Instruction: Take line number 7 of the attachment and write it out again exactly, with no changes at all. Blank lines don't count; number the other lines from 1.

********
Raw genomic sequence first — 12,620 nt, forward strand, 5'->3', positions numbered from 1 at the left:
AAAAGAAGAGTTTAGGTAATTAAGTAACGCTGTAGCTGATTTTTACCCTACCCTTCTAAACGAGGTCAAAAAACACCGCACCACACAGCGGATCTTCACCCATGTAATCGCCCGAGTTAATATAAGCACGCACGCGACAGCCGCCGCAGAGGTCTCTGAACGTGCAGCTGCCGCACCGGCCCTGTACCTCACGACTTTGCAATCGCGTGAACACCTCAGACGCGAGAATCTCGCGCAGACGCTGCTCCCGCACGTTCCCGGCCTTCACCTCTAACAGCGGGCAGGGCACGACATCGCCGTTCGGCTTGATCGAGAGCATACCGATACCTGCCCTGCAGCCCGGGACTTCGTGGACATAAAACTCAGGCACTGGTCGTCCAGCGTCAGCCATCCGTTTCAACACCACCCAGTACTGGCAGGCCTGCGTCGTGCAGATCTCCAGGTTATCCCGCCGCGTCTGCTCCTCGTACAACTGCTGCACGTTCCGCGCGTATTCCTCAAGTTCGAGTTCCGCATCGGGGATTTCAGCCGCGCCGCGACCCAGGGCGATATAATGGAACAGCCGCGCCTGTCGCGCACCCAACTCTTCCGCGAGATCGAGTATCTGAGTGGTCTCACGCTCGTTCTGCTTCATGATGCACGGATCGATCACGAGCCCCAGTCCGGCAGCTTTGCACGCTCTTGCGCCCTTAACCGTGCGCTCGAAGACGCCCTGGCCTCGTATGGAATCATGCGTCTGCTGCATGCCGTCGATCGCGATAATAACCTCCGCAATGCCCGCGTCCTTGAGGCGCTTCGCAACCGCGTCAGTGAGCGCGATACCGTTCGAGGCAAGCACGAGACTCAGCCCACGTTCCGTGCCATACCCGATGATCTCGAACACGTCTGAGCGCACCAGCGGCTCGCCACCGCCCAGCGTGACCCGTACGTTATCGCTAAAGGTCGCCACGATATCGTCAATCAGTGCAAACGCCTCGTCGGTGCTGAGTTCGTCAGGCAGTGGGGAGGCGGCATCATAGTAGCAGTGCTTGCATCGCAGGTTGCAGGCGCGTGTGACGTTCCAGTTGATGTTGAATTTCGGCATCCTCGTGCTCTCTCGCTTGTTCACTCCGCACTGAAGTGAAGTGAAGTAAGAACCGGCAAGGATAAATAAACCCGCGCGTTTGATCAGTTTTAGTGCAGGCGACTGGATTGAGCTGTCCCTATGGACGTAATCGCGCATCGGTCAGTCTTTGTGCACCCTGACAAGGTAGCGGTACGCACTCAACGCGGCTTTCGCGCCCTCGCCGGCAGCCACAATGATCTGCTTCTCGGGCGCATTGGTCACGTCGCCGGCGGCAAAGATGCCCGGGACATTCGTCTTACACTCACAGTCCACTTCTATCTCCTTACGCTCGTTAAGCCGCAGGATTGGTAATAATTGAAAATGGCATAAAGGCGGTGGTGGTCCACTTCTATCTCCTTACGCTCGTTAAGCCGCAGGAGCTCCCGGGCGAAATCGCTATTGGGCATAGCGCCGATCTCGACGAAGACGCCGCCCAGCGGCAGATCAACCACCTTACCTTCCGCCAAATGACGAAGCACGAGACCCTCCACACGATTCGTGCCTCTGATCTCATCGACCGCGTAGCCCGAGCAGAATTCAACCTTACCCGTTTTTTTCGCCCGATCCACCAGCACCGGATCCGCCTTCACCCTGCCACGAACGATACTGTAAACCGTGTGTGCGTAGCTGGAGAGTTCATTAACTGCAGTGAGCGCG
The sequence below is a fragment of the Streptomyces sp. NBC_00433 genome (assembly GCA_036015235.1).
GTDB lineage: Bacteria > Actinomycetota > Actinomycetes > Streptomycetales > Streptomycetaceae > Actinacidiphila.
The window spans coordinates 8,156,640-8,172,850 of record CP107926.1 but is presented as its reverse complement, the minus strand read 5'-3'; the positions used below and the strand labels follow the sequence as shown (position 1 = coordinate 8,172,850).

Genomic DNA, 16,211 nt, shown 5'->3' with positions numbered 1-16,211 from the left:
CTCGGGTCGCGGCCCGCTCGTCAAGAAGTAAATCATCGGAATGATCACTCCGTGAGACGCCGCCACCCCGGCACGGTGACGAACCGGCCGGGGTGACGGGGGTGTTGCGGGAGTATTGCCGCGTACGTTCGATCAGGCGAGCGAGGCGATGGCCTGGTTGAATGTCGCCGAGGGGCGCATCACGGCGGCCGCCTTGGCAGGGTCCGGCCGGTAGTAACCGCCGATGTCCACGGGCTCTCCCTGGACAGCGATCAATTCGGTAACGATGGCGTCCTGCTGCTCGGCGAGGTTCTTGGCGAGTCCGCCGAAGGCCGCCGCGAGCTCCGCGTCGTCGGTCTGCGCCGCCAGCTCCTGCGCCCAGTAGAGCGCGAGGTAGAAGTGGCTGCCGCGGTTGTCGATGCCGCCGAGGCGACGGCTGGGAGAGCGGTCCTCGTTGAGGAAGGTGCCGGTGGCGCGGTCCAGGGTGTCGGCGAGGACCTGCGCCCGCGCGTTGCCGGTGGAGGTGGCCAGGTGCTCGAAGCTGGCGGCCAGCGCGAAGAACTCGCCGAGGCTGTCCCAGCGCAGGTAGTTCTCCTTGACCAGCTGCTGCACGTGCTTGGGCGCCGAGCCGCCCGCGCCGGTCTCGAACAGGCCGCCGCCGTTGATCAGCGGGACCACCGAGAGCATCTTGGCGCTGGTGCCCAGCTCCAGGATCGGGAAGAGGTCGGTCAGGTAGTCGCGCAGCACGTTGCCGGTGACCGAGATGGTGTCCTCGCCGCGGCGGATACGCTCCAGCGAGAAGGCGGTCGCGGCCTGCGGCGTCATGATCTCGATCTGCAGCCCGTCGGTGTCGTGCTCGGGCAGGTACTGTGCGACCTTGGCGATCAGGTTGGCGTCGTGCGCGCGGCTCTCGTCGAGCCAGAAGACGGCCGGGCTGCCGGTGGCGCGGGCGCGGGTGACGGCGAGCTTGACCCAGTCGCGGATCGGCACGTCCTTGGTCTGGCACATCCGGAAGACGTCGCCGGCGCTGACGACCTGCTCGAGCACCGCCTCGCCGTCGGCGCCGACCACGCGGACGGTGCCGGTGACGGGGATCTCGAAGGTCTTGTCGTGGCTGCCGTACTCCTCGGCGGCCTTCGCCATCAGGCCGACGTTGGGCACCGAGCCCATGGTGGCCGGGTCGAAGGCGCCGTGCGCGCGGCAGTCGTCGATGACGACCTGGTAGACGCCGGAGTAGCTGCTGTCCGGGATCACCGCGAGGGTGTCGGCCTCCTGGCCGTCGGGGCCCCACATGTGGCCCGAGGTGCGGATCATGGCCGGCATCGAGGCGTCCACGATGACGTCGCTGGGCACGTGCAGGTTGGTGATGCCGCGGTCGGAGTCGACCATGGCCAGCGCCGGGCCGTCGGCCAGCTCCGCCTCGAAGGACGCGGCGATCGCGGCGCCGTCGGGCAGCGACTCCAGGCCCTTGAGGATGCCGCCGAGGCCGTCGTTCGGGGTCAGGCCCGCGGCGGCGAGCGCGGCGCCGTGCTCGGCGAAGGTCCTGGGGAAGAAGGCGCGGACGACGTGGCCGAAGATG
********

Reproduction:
CTCGGGTCGCGGCCCGCTCGTCAAGAAGTAAATCATCGGAATGATCACTCCGTGAGACGCCGCCACCCCGGCACGGTGACGAACCGGCCGGGGTGACGGGGGTGTTGCGGGAGTATTGCCGCGTACGTTCGATCAGGCGAGCGAGGCGATGGCCTGGTTGAATGTCGCCGAGGGGCGCATCACGGCGGCCGCCTTGGCAGGGTCCGGCCGGTAGTAACCGCCGATGTCCACGGGCTCTCCCTGGACAGCGATCAATTCGGTAACGATGGCGTCCTGCTGCTCGGCGAGGTTCTTGGCGAGTCCGCCGAAGGCCGCCGCGAGCTCCGCGTCGTCGGTCTGCGCCGCCAGCTCCTGCGCCCAGTAGAGCGCGAGGTAGAAGTGGCTGCCGCGGTTGTCGATGCCGCCGAGGCGACGGCTGGGAGAGCGGTCCTCGTTGAGGAAGGTGCCGGTGGCGCGGTCCAGGGTGTCGGCGAGGACCTGCGCCCGCGCGTTGCCGGTGGAGGTGGCCAGGTGCTCGAAGCTGGCGGCCAGCGCGAAGAACTCGCCGAGGCTGTCCCAGCGCAGGTAGTTCTCCTTGACCAGCTGCTGCACGTGCTTGGGCGCCGAGCCGCCCGCGCCGGTCTCGAACAGGCCGCCGCCGTTGATCAGCGGGACCACCGAGAGCATCTTGGCGCTGGTGCCCAGCTCCAGGATCGGGAAGAGGTCGGTCAGGTAGTCGCGCAGCACGTTGCCGGTGACCGAGATGGTGTCCTCGCCGCGGCGGATACGCTCCAGCGAGAAGGCGGTCGCGGCCTGCGGCGTCATGATCTCGATCTGCAGCCCGTCGGTGTCGTGCTCGGGCAGGTACTGTGCGACCTTGGCGATCAGGTTGGCGTCGTGCGCGCGGCTCTCGTCGAGCCAGAAGACGGCCGGGCTGCCGGTGGCGCGGGCGCGGGTGACGGCGAGCTTGACCCAGTCGCGGATCGGCACGTCCTTGGTCTGGCACATCCGGAAGACGTCGCCGGCGCTGACGACCTGCTCGAGCACCGCCTCGCCGTCGGCGCCGACCACGCGGACGGTGCCGGTGACGGGGATCTCGAAGGTCTTGTCGTGGCTGCCGTACTCCTCGGCGGCCTTCGCCATCAGGCCGACGTTGGGCACCGAGCCCATGGTGGCCGGGTCGAAGGCGCCGTGCGCGCGGCAGTCGTCGATGACGACCTGGTAGACGCCGGAGTAGCTGCTGTCCGGGATCACCGCGAGGGTGTCGGCCTCCTGGCCGTCGGGGCCCCACATGTGGCCCGAGGTGCGGATCATGGCCGGCATCGAGGCGTCCACGATGACGTCGCTGGGCACGTGCAGGTTGGTGATGCCGCGGTCGGAGTCGACCATGGCCAGCGCCGGGCCGTCGGCCAGCTCCGCCTCGAAGGACGCGGCGATCGCGGCGCCGTCGGGCAGCGACTCCAGGCCCTTGAGGATGCCGCCGAGGCCGTCGTTCGGGGTCAGGCCCGCGGCGGCGAGCGCGGCGCCGTGCTCGGCGAAGGTCCTGGGGAAGAAGGCGCGGACGACGTGGCCGAAGATG